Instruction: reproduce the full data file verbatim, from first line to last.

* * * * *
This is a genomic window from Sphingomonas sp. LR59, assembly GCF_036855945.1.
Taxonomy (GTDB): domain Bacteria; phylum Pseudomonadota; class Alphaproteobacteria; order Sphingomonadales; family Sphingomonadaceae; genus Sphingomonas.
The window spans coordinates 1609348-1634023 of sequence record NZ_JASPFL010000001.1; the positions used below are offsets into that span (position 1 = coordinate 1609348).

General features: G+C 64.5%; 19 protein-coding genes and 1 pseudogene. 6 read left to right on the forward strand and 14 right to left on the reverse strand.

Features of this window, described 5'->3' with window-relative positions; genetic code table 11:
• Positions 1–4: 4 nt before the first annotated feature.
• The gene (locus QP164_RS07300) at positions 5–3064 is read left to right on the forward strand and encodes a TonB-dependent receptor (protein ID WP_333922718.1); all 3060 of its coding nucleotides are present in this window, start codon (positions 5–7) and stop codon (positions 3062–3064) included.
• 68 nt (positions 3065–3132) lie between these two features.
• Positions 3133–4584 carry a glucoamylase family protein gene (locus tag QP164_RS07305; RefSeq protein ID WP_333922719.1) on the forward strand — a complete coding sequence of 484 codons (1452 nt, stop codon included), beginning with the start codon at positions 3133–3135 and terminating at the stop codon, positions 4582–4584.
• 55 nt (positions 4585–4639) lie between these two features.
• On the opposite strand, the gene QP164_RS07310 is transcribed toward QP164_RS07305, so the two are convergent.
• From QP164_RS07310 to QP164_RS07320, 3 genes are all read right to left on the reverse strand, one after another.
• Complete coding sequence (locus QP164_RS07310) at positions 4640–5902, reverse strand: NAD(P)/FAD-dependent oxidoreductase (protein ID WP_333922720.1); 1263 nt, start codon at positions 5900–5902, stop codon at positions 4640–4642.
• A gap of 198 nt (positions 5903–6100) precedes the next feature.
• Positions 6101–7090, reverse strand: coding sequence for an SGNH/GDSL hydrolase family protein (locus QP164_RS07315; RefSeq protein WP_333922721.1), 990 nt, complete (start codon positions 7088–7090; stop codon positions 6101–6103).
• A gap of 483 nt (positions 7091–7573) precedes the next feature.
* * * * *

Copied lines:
This is a genomic window from Sphingomonas sp. LR59, assembly GCF_036855945.1.
Taxonomy (GTDB): domain Bacteria; phylum Pseudomonadota; class Alphaproteobacteria; order Sphingomonadales; family Sphingomonadaceae; genus Sphingomonas.
The window spans coordinates 1609348-1634023 of sequence record NZ_JASPFL010000001.1; the positions used below are offsets into that span (position 1 = coordinate 1609348).

General features: G+C 64.5%; 19 protein-coding genes and 1 pseudogene. 6 read left to right on the forward strand and 14 right to left on the reverse strand.

Features of this window, described 5'->3' with window-relative positions; genetic code table 11:
• Positions 1–4: 4 nt before the first annotated feature.
• The gene (locus QP164_RS07300) at positions 5–3064 is read left to right on the forward strand and encodes a TonB-dependent receptor (protein ID WP_333922718.1); all 3060 of its coding nucleotides are present in this window, start codon (positions 5–7) and stop codon (positions 3062–3064) included.
• 68 nt (positions 3065–3132) lie between these two features.
• Positions 3133–4584 carry a glucoamylase family protein gene (locus tag QP164_RS07305; RefSeq protein ID WP_333922719.1) on the forward strand — a complete coding sequence of 484 codons (1452 nt, stop codon included), beginning with the start codon at positions 3133–3135 and terminating at the stop codon, positions 4582–4584.
• 55 nt (positions 4585–4639) lie between these two features.
• On the opposite strand, the gene QP164_RS07310 is transcribed toward QP164_RS07305, so the two are convergent.
• From QP164_RS07310 to QP164_RS07320, 3 genes are all read right to left on the reverse strand, one after another.
• Complete coding sequence (locus QP164_RS07310) at positions 4640–5902, reverse strand: NAD(P)/FAD-dependent oxidoreductase (protein ID WP_333922720.1); 1263 nt, start codon at positions 5900–5902, stop codon at positions 4640–4642.
• A gap of 198 nt (positions 5903–6100) precedes the next feature.
• Positions 6101–7090, reverse strand: coding sequence for an SGNH/GDSL hydrolase family protein (locus QP164_RS07315; RefSeq protein WP_333922721.1), 990 nt, complete (start codon positions 7088–7090; stop codon positions 6101–6103).
• A gap of 483 nt (positions 7091–7573) precedes the next feature.